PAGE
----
This in turn sets the mood perfectly for what used to be the opening track on Side B of the vinyl version of the album, the title track New Gold Dream (81, 82, 83, 84). A pulsing, rumbling track, this sounds quite different in 5.1 and there is perhaps too much going on for the mix to handle. Underlying layers of keyboards and occasional flourishes are practically swamped by the thumping, muffled bass, which even drowns out the punch of the drum and percussion tracks, while Burchill’s guitar echoes somewhere off in the distance. This sounds a complete mess, but… it pulls together somewhere around the “81, 82, 83, 84” mid-section and Kerr’s vocals sound better and clearer here than in any of the other tracks on the disc.
What the poor mix can’t disguise though is just how good this song still is – six minutes of sheer brilliance. What should be a driving, chunky bass rhythm on Glittering Prize is again lost in the mix. However, some angelic backing vocals (Sharon Campbell) that I hadn’t really detected before, are clearly audible here. Again the husk of a good song can be identified here, but it feels like the soul has somehow been taken out of it.
When left on its own, the bass opening to Hunter And The Hunted can sound strong enough, but anticipating the crash of Mel Gaynor’s drums, I was severely disappointed again by how weak they are presented here. All impact is completely lost. The mix plays around with Kerr’s layered vocals, his whispers and interjections thrown backward and forward across the speakers, but this is MacNeill’s chance to shine, swirling around lush swathes of backing keyboard rhythms for Herbie Hancock to deliver his wonderful jazzy solo.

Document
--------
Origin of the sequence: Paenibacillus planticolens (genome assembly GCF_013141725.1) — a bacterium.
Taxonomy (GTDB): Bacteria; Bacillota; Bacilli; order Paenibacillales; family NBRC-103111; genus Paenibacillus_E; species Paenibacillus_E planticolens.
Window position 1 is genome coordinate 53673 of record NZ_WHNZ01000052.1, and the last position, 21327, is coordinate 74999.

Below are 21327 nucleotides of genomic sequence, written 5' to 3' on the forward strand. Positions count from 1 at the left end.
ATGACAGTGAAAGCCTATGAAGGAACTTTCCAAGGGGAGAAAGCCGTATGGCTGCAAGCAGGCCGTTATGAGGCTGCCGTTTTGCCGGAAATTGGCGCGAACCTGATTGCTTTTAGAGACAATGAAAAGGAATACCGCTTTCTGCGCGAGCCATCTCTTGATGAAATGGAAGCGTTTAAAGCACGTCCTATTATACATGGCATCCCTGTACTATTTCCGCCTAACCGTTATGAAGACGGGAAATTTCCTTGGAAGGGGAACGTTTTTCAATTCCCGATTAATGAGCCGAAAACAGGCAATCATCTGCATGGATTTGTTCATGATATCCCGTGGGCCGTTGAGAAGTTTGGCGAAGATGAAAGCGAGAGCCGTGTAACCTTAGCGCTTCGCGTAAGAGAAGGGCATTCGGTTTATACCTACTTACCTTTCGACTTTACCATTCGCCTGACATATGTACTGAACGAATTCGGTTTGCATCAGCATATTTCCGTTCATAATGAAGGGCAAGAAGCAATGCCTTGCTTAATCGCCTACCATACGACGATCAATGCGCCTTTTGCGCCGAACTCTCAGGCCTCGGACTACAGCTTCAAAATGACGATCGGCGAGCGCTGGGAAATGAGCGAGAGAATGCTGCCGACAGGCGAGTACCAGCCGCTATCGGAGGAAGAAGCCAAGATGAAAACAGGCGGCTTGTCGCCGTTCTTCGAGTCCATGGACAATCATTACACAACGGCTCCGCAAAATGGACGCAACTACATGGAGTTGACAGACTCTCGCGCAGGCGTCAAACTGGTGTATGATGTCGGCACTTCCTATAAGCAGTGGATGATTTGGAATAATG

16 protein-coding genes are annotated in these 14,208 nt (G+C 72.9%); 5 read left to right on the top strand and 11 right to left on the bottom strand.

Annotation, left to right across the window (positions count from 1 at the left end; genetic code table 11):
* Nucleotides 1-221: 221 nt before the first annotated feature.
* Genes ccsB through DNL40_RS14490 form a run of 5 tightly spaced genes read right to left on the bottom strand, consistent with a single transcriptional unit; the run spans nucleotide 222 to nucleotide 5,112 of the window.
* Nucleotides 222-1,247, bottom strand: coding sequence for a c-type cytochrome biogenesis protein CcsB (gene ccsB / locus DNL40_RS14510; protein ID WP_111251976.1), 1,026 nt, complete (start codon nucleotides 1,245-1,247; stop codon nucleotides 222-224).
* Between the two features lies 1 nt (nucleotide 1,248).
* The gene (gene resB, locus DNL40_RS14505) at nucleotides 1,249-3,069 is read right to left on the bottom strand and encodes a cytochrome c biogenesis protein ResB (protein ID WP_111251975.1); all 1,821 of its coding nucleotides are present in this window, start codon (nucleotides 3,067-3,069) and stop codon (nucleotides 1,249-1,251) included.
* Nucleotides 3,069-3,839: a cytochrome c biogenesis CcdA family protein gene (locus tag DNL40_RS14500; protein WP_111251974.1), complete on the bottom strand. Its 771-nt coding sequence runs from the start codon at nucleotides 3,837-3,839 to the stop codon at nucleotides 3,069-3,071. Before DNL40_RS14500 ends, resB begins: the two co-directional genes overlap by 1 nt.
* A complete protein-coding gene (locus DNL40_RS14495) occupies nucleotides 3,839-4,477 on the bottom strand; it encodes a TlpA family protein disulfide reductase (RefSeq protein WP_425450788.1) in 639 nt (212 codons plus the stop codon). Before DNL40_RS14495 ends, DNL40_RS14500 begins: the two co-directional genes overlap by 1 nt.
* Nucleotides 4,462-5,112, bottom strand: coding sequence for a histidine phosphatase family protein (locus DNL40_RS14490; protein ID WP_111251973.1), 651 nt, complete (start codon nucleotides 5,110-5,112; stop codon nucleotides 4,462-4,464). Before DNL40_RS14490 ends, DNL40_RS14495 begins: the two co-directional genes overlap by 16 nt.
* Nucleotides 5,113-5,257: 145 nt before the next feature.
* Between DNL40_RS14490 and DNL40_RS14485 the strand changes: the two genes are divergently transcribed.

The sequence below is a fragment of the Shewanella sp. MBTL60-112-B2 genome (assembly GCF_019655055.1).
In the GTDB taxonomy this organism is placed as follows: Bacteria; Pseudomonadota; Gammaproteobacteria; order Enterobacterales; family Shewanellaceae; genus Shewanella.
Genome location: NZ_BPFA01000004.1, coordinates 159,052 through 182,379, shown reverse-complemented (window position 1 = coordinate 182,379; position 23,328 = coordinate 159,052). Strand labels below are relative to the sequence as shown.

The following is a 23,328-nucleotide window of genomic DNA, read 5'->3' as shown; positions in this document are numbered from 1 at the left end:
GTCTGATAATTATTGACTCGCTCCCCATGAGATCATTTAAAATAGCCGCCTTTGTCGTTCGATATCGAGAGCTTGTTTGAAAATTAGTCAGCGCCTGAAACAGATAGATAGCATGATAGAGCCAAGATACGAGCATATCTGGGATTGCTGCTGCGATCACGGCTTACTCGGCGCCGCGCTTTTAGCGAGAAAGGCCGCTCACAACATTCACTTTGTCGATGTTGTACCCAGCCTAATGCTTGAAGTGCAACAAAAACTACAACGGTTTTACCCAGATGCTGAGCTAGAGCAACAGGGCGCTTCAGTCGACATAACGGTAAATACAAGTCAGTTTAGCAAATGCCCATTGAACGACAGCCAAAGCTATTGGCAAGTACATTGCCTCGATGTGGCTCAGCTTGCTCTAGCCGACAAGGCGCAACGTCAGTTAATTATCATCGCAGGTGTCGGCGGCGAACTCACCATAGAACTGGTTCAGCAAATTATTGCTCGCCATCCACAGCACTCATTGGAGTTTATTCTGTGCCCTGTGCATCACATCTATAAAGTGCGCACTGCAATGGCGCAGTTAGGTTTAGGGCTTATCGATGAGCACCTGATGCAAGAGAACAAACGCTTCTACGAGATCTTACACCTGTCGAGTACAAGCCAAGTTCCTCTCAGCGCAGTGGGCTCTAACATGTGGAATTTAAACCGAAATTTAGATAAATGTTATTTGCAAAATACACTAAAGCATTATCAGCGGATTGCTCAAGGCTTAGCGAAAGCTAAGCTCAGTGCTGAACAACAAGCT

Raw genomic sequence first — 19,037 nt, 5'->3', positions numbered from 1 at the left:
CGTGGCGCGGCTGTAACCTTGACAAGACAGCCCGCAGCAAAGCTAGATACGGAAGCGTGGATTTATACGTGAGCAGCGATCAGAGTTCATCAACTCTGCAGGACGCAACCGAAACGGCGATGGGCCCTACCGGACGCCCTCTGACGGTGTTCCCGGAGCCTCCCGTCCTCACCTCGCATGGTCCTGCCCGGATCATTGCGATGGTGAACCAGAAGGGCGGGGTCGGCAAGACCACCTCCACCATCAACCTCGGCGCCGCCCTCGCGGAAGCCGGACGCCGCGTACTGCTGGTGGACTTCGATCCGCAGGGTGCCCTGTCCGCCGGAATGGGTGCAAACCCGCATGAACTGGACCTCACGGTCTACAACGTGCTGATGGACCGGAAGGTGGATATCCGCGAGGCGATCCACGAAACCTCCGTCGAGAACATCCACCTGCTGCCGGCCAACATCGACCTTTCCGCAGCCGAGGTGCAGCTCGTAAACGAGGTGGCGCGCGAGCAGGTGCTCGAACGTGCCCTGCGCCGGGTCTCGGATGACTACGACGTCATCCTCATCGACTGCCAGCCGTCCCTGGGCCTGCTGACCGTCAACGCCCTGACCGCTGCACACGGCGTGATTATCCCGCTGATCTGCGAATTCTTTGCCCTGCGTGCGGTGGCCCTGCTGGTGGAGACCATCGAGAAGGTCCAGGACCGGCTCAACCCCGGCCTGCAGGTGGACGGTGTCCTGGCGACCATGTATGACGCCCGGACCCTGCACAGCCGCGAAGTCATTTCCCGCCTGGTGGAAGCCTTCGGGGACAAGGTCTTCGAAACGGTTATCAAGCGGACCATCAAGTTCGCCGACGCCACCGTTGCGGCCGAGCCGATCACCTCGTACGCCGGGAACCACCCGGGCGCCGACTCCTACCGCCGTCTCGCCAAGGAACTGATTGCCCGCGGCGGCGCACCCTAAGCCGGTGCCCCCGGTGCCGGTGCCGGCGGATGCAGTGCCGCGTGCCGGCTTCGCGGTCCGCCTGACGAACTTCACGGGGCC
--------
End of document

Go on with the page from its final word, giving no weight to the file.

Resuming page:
King Is White And In The Crowd is the one track that appears most noticeably remixed. I didn’t recognise the intro, with its count-in brought to the forefront and the track stops abruptly with a “yeah, that’s the one”, which has never been on any mix of the song I have heard before. The underpinning rhythm moreover is completely flat when its metronomic precision should be the structure for the other instruments and voice to work within. I didn’t like this mix at all. A previously unreleased track, In Every Heaven, has the clearest mix on the album – drums have impact and the bass has body and definition. I have never heard this track before and its pop-iness doesn’t have the same majestic quality as the rest of the album, but it clearly of the period and fits in well as a welcome extra.
As far as the album’s transfer to 5.1 goes, I can only hope that the DVD-Audio track, which I was unable to listen to, is better than the DTS mix. Either that or my equipment is somehow incompatibly calibrated with this particular album, but I have no reason to think so, as the PCM stereo mix is much more accurate, clearly defined, and faithful to the original mix with a fuller, rounded bass and stronger, solid drums. Saying that, it never sounds as good as my original vinyl copy of the album.
There is certainly an attraction to having New Gold Dream mixed to 5.1, and for one or two moments, when I really let the DTS mix boom out, it took me back like never before to the sixth-form discos at the King Arthur in Belfast in the summer of 1982, and made me want to go up and hassle the DJ to play the 12″ of ‘The American’. While it replicates the muddy bass of an 80’s disco, from a strictly audiophile viewpoint, the bass and drums on this DVD-Audio should really be much more solidly defined than they are here, and it would have made all the difference to this remix. For an album that relies on a strong rhythmic backbone, this weakness in the 5.1 mix is nothing less than criminal.
One other point to make is that evaluating an album in DVD-Audio is highly subjective and reliant on the particular strengths or weaknesses of individual audio setups. Personally, I got more accustomed to the 5.1 mix after a number of listens and found that my opinion on the mixing changed slightly depending on different external conditions. Things like the time of day and the room temperature also have a significant affect on the overall tone.